From the sky above, taxman cometh

From the sky above, taxman cometh

SHARE

Blog, Japan, October 26, 2007: We have to pay one thousand and one kinds of taxes in Japan, just as Ali Baba and Sindbad of Arabian Night used to surrender their hard-earned dirkhams to merciful Government of Khalifa Rashid ud-Din. Then, in Baghdad, all tax jobs had been outsourced to tax contractors, while we in 21st-century Japan outsource our affair to tax accountants. Not much progress since when Abbasid Baghdad flourished, is it?

One of the most cumbersome taxes in Japan is, definitely, the property tax. If one builds a new home, he has to register this property to local land registry office. Without this registration, your home would stay in the virtual domain and be worth as much as the fancy building in virtual Second Life.

Then, local Government assesses your registered property and sends a hefty property tax bill to you every year. You build a tiny do-it-yourself garage on your plot? Or a toolshed? The same thing. Even a rabbit hatch for your pet rabbit, you have to register.

Tax hunters from local tax department constantly cruise the neighborhood and report any suspicious building activity. Found red-handed, property tax bill comes promptly with a threatening letter that says: “Register the new building immediately or you’ll be forever incarcerated in dungeon!”.

Of course, there are brave cheaters, too. People extend their kitchen just a little bit and intentionally forget to report to the registry office. If the new annex were hidden behind the dense shrub and couldn’t be seen from the public access road, tax hunter might fail to notice. They manage to cheat a bit of property tax, say, a buck or two, and local Government loses the chance to grab the same amount.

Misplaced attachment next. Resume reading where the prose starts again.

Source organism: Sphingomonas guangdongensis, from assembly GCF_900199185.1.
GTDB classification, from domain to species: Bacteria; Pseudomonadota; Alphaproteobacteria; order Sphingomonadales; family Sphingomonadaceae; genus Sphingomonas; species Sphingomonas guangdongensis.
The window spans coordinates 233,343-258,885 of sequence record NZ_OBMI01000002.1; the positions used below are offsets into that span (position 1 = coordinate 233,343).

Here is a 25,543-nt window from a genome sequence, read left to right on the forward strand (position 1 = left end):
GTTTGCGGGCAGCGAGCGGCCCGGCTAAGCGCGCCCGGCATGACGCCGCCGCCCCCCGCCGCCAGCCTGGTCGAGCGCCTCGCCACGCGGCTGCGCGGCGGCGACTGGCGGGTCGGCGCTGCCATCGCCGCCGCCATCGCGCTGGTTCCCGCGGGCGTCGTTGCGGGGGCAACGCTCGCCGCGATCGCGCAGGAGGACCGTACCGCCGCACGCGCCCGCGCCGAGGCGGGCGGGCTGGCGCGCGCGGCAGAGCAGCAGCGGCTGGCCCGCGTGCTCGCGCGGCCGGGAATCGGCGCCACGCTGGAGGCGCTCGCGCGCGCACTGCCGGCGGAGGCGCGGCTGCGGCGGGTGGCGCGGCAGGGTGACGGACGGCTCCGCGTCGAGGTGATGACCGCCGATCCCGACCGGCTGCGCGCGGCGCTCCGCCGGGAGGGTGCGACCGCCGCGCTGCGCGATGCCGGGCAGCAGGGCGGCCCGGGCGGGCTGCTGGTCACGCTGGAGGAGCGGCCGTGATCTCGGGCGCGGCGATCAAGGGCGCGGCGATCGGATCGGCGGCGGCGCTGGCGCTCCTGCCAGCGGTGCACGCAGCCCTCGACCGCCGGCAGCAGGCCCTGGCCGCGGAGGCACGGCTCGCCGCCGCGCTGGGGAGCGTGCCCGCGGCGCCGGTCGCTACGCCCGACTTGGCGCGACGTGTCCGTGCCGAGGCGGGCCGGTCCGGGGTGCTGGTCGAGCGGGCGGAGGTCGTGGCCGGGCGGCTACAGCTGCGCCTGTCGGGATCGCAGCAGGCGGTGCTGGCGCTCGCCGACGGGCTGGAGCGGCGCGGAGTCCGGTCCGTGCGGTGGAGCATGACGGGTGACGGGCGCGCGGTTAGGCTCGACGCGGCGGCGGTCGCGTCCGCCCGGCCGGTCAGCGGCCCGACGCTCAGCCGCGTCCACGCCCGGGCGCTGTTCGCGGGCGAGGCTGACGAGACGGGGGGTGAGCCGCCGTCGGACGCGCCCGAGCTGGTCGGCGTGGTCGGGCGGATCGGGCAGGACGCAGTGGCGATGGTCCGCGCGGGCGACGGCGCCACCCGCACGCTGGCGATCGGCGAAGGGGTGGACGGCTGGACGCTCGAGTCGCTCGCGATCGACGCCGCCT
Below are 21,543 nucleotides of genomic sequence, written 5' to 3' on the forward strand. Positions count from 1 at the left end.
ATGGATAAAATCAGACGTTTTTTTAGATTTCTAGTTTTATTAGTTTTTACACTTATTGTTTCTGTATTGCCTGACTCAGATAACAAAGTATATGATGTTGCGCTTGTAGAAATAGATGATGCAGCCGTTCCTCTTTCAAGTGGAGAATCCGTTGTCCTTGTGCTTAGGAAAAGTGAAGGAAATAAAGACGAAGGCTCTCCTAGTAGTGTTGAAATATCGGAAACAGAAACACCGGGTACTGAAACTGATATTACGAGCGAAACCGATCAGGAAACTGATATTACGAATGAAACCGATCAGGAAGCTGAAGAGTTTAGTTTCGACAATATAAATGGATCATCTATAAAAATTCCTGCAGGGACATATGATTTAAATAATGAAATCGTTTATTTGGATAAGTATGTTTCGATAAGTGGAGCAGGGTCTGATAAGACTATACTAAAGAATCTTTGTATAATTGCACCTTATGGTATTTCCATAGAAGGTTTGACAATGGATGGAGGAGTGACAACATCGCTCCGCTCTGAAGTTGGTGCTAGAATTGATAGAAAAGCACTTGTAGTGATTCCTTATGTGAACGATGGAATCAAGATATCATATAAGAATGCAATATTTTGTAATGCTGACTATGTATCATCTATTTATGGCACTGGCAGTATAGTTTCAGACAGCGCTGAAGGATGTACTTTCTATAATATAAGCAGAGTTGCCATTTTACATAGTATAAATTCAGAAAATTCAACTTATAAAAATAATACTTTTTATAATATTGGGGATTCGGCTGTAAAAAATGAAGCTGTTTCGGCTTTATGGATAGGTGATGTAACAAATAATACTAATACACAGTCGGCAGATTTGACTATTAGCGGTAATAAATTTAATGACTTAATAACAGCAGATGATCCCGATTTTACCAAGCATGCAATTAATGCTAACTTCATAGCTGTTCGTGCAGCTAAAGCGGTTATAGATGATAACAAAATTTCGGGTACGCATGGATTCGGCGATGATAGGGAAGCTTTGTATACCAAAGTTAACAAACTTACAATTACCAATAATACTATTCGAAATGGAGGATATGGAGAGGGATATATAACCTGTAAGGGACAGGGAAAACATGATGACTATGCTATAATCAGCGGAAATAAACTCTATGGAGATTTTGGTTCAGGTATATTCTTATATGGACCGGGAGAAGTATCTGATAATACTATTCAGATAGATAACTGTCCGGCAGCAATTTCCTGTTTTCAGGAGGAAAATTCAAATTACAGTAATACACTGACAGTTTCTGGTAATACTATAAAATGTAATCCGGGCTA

This would be outrageous and no self-righteous local Government could stand this kind of outright chicanery! Wait, there is a good way to combat against these hooligans.

Tondabayashi-City in the fringe of greater Osaka has been offering extensive computer map service (GIS, Geographical Information System) to its inhabitants, not unlike the Google Map. City tax hunters modified this system for finding their overconfident prey with their pants down.

But how? Oh, it’s the simplicity itself. Exactly the same modus operandi as the astronomers all over the world do everyday. By laying two
images, before and after, one on top of another. Thus they could discover new asteroids, comets and supernovas.

This property tax-hunting software was developed by a software house, Informatix.
Since the introduction, city taxmen have found more than 5,000 suspicious new buildings in their jurisdiction. Excluding temporary shelters or the likes, they managed to brand almost 500 unregistered and taxable properties. Nearly a million dollars worth of tax income for the local Government!

Of course, CNET readers would ask immediately: “Why didn’t they use Google Map or other public domain computer maps for this purpose? Would be far cheaper!” Unfortunately, city taxmen can’t control the timing and frequency of map update even though they wanted to go Google. Tondabayashi-City needed to update images with exactly a one-year interval. Yes, they had to utilize aerial photographs instead of satellite pictures.

I’m afraid the Tondabayashi scheme will become popular and propagate all over Japan soon or later. But, still, some loopholes are left for tax cheaters. Since it’s rather hard to interprete the vertical distance with an aerial photo, an addition of one more floor could not be easily detected. Tondabayashi would need a lot of side-view aerial photos and extremely difficult software. Also, building underground annex can’t be found at all. Ah, well, it’s not worth it. Pay up your dues, guys!